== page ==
Reading this forum and many threads for 1+ years now makes some very interesting results regarding reversed trike concepts. More like to see a closed version of the tR1ke and eco-exo. many like more power in the eco-exo and I would dig a tilting version a lot on the eco-exo-r. Last friday I adressed this to RTR but reality is Stuart is a very busy man and it isn't likely good concepts are upgraded.
Do note the Burgman engines can be tuned and transmission can be optimised for acceleration. I heard a story a tuned Burghman is hard to keep up with up to 60mph. Reality is your cbr600 conversion might be a bad choice for street use. as you noted,a wider track would be good but you might have a poor base to start with. The rayvolution concept is very nice. Personally I think it would be very cool to see an Atomic front narrowed to a single seater from the dash to the rear. the wider bonnet would be great for luggage room inside the chasis. A wide swingarm and rear tire would be prio#1 to make an official street legal dragstrip racer hehe ;-D
Perhaps I will present this thought on a silver plate to Stu and make him fall in love on that concept. For the time being, my tR1ke is at RTR now for MVSA and see if I like this kit when street legal. Perhaps I might build an other kit in future.
ive been giving this type of vehicle a lot of thought lately too. I realy like the idea of a single seat reverse trike for commuting and nipping round town.i was thinking of changing to car uprights too (maybe Fiat Cinquecento or something very similar)It seems to me whole can of worms though. As soon as you start adding car parts then the weight goes up and then you start looking at larger engines which adds more weight and therefore thicker tubing and more of it which then gets it in to the class of the tR1ke.Which has already been done. Basicaly if you want light then go eco exo. if you want more power and car steering then go tRike. I cant see much point of anything in the middle.
I must admit I love the idea of such a light weight little machine but like you say a bit of storage would make it more practical and more conventional hubs would be better. im currently trying to source buggy type hubs and a centre mount rack for sensible money which would improve things no end. im not too bothered about upper weather protection but it definitely needs some sides to stop the spray in our lovely british summers.
Kit ordered and deposit paid with Scott. The big question is to complete the kit as design or modify during the build. Seems to be a few American builds who have adapted the body work.
While some form of weather enclosure is planned after the trike has been signed-off, I am tempted to alter the donor for a touch more power to handle more weight and increased rolling resistance.
Thinking CBR600 donor, lengthened wheel base, similar to the Rayvolution Evo I expect.
Car hubs to allow for slightly wider track and more rubber.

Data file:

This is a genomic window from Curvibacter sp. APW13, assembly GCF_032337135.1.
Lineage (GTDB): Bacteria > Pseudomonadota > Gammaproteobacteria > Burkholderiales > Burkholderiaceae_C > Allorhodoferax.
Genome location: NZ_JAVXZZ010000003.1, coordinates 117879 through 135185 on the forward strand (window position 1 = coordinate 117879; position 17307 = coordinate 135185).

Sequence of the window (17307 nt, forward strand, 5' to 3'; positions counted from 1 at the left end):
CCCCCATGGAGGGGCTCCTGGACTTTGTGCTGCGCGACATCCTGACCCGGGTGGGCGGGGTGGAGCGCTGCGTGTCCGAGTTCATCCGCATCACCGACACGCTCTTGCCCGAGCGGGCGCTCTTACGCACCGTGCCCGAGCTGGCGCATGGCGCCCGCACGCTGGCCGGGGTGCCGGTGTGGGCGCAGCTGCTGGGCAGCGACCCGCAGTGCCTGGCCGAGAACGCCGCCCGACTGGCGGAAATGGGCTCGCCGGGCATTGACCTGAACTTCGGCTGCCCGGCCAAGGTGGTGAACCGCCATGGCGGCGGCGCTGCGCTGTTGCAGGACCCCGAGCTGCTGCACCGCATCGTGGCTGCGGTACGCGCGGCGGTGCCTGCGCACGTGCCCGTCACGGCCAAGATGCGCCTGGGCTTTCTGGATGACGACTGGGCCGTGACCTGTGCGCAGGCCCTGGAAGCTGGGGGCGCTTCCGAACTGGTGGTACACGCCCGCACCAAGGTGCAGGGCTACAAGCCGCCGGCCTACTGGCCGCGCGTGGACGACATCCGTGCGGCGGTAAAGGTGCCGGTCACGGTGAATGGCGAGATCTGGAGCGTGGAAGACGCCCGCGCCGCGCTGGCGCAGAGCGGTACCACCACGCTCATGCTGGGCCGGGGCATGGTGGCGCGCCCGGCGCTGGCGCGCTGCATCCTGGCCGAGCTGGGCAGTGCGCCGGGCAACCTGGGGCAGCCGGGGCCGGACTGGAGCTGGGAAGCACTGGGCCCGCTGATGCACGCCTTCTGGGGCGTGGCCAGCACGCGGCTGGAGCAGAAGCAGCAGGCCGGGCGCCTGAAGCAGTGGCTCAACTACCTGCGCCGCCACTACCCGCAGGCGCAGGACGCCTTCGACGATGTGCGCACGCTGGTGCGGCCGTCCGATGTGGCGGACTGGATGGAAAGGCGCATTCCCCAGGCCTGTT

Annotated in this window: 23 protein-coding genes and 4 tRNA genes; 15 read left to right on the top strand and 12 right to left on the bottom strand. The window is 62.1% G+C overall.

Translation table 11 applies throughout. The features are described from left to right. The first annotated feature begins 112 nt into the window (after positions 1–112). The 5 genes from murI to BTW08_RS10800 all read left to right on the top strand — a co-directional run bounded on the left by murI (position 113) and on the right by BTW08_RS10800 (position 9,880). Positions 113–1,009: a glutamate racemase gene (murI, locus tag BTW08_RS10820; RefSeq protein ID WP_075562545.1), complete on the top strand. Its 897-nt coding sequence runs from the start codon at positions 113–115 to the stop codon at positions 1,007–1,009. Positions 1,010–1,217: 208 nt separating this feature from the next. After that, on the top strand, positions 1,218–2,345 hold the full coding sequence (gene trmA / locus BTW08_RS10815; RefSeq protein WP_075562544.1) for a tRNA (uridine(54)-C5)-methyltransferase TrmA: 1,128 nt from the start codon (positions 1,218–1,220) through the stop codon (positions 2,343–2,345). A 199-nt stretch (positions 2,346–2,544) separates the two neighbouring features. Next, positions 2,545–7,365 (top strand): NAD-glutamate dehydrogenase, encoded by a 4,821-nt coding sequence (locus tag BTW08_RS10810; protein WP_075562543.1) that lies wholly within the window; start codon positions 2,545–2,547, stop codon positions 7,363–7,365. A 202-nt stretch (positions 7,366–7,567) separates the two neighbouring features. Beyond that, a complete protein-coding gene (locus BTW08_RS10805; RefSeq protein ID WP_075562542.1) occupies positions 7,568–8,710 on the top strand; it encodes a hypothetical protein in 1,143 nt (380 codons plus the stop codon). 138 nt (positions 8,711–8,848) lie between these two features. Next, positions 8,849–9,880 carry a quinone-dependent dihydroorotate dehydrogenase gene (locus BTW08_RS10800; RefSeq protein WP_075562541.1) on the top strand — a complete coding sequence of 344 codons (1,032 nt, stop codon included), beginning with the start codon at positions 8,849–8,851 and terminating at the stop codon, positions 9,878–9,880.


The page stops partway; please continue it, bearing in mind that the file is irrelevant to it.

Would love to hear from anyone who has looking into kit tweaks.
As the designer of the Eco-Exo I have to say I am a little concerned. It is great to be in this business and I openly encourage people to introduce their own features and twists to my concepts but there has to be a limit. Styling your own body is one thing and the only real implication being road legalities. Changing an engine from a twist and go to a bike engine has major potential implications however. More power generally results in more weight, more speed and more stopping power being required. This can impact on suspension set up and could easily become too onerous for the type of wishbone pivots, ball joints, chassis mountings, spring loadings and shock absorbers etc. The rule of 9 applies, change one thing and coc 9 others up. Changing to larger wheels will result in a higher ride height, altered roll axis, higher centre of mass (COG). Changing to chain drive will result in a longer wheel base. The polar moment of inertia will change and could result in stability issues. The modifications considered by builders should always be done in a way that respects the original ethos and design criteria, it would be a sad day if 2 MEV's were ever built the same but a more sad day will be the one when an accident occurs through the use of an empirical design approach. On the other hand for more speed and power why not look at RTR's tR1ke when you have finished your Eco-Exo. Sorry to appear to put a damper on what seems like great ideas and enthusiasm but we need to avoid camping in oxygen tents.
Part of the problem we have in the states is they only started importing the Burgman 400 in 2003. So we have to adapt the gas tank, radiator and fuel injection to make it all fit. I agree with Stiggy in keeping the basic design intact and modifying what is needed to pass inspection in your area. In order to have side cases that I really wanted I needed to put the radiator in front. I ended up getting a 2007 Burgman 400 radiator that would work in that space and used the original bonnet and a 05 Burgman 400 windshield as a mold to fabricate what I have now. Most of these mod's are needed to make the design work here with the newer style Burgmans and be able to pass the inspections here.